Tired of waking up in the morning with nothing you can use to bore your co-workers or classmates? Sick of restful sleep unburdened by the constant thought of waking life? A lot of rumors, and one study, indicate that Vitamin B-6 might be for you.
Although supposedly we dream every night, the substance of these dreams is lost. This makes sense, in a way. Dreams are thoughts, we flip through many of them per night just as we rush through many of them during the day. Recalling a dream should be as hard as recalling on of the random thoughts you've had in the last hour. Then again, dreams are more vivid than thoughts. They're experienced, not thought, and they can be vivid and surreal. And yet so many of them go missing.
For a great deal of time, it was thought that large doses of B vitamins would help dream recall. Some people used them to boost the vividness of their dreams, some used them to remember the dream at all. Some even believed they would help induce lucid dreaming. The Mayo Clinic has 'dream recall and sleep enhancement' listed as one of the uses for Vitamin B, but the use is listed under 'uses based on tradition or theory,' rather than based on any studies.
In fact, there has been a study done on Vitamin B-6. In 2002, a study was done using twelve university students. Four were given 100 milligrams of B-6, four were given 250 milligrams of B-6, and four were given a placebo. Each were given these over a period of five days. The one who got the biggest dose of the B-6 had a higher rate of dream salience as determined by vividness, bizareness, emotionality, and color. What's causing this? There is a theory that Vitamin B-6 converts the amino acid tryptophan into serotonin, which wakes up the brain during REM sleep, and helps the mind both enhance and take stock of what it's seeing. This is what may have helped those students remember their dreams.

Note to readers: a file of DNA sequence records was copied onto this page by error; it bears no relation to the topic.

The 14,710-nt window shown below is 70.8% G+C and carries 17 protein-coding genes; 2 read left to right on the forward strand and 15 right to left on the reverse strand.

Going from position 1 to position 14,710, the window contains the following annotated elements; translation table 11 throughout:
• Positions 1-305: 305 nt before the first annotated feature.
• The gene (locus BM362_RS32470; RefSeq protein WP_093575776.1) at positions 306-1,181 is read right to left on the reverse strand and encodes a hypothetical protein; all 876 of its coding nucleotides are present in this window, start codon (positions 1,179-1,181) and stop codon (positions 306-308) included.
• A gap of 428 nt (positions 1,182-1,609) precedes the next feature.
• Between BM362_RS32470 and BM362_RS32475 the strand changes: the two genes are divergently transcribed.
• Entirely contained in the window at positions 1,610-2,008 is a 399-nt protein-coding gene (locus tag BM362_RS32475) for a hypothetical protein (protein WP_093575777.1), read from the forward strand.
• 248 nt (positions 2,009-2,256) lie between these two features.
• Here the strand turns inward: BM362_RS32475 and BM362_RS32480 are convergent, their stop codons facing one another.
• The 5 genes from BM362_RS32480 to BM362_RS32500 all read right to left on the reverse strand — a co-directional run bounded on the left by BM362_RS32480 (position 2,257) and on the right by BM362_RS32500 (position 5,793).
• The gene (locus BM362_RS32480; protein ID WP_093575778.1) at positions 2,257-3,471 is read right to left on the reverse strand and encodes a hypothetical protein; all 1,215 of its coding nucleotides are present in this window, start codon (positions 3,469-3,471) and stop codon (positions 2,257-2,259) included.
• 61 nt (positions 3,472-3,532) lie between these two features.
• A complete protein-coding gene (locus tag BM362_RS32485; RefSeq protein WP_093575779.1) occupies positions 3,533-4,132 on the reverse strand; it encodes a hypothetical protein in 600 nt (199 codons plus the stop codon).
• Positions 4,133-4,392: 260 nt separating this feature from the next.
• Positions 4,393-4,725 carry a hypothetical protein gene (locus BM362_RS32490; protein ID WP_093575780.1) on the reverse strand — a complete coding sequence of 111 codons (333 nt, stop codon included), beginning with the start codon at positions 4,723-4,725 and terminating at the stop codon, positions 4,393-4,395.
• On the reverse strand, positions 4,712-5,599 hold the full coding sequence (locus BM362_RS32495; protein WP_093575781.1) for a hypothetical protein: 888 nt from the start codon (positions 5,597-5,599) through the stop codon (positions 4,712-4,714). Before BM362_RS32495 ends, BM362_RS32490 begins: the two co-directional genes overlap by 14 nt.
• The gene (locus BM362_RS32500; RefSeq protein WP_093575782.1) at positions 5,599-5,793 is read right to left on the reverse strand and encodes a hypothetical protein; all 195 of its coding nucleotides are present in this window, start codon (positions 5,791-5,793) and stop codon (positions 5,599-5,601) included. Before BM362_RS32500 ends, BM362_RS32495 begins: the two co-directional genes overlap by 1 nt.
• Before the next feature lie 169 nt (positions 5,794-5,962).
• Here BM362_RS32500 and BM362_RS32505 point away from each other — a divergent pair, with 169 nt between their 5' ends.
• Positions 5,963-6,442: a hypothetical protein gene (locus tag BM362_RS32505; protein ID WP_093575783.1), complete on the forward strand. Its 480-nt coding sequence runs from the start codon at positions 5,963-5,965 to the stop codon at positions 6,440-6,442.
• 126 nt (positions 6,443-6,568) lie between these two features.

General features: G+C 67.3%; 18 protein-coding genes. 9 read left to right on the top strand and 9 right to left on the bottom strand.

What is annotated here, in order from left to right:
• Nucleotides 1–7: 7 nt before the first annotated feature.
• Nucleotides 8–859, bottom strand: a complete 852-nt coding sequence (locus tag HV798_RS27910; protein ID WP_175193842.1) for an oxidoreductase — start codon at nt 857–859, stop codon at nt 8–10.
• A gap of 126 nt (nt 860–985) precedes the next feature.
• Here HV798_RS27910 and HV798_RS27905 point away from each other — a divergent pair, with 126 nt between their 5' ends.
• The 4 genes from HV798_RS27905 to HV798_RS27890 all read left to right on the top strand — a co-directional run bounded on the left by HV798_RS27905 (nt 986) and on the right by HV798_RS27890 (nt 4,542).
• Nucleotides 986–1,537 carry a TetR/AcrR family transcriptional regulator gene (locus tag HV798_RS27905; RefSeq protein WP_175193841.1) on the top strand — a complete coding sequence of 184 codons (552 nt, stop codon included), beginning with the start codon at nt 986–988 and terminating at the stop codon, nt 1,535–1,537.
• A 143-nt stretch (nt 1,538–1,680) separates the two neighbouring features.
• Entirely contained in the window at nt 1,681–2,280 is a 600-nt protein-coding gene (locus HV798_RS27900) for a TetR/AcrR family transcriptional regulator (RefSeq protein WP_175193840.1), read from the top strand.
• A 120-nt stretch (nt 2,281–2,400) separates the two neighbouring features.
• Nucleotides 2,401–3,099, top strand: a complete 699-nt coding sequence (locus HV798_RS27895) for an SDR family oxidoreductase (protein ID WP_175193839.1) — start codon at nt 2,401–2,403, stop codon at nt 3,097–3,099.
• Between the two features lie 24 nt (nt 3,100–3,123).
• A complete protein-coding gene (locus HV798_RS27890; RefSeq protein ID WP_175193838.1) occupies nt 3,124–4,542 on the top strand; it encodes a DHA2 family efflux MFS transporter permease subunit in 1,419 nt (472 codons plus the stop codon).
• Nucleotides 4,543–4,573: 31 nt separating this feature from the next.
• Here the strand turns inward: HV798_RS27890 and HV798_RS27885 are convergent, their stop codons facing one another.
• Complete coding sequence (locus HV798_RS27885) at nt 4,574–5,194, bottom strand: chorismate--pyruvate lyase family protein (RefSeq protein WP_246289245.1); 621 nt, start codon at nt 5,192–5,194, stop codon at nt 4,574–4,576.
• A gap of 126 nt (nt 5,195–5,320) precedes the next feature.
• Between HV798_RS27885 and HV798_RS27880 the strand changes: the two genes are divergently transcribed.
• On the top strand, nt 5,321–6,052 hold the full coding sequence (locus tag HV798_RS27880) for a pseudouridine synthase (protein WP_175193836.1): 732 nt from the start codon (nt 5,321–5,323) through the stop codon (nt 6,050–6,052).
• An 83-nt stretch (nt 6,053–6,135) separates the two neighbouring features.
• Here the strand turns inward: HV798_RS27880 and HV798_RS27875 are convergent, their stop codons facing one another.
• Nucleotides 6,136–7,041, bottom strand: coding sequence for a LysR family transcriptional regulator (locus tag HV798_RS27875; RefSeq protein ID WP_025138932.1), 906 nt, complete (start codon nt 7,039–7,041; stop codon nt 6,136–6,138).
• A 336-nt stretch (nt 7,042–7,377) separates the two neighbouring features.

Of course, it's understandable why a single study didn't lead the Mayo Clinic to change its designation of the use. The study runners themselves say that more research in more controlled conditions is necessary before any definite conclusions can be drawn. Recalling dreams may seem fun, but overdoses of Vitamin B can cause hearth palpitations, cramps, insomnia, high blood pressure, and panic attacks. Still, it's a small piece of evidence in favor of dream recall.
That's if one even wants to recall one's dreams. I asked one person, who was directed to take extra Vitamin B for an unrelated condition, what it was like to recall dreams. The answer is, confusing and boring. Imagine seeing yourself taking out the garbage again and again and again for what seem like hours. Although there are plenty of bizarre dreams to be had in everyone's mind, there are even more mundane ones. And there's plenty of time to focus on the mundane while awake.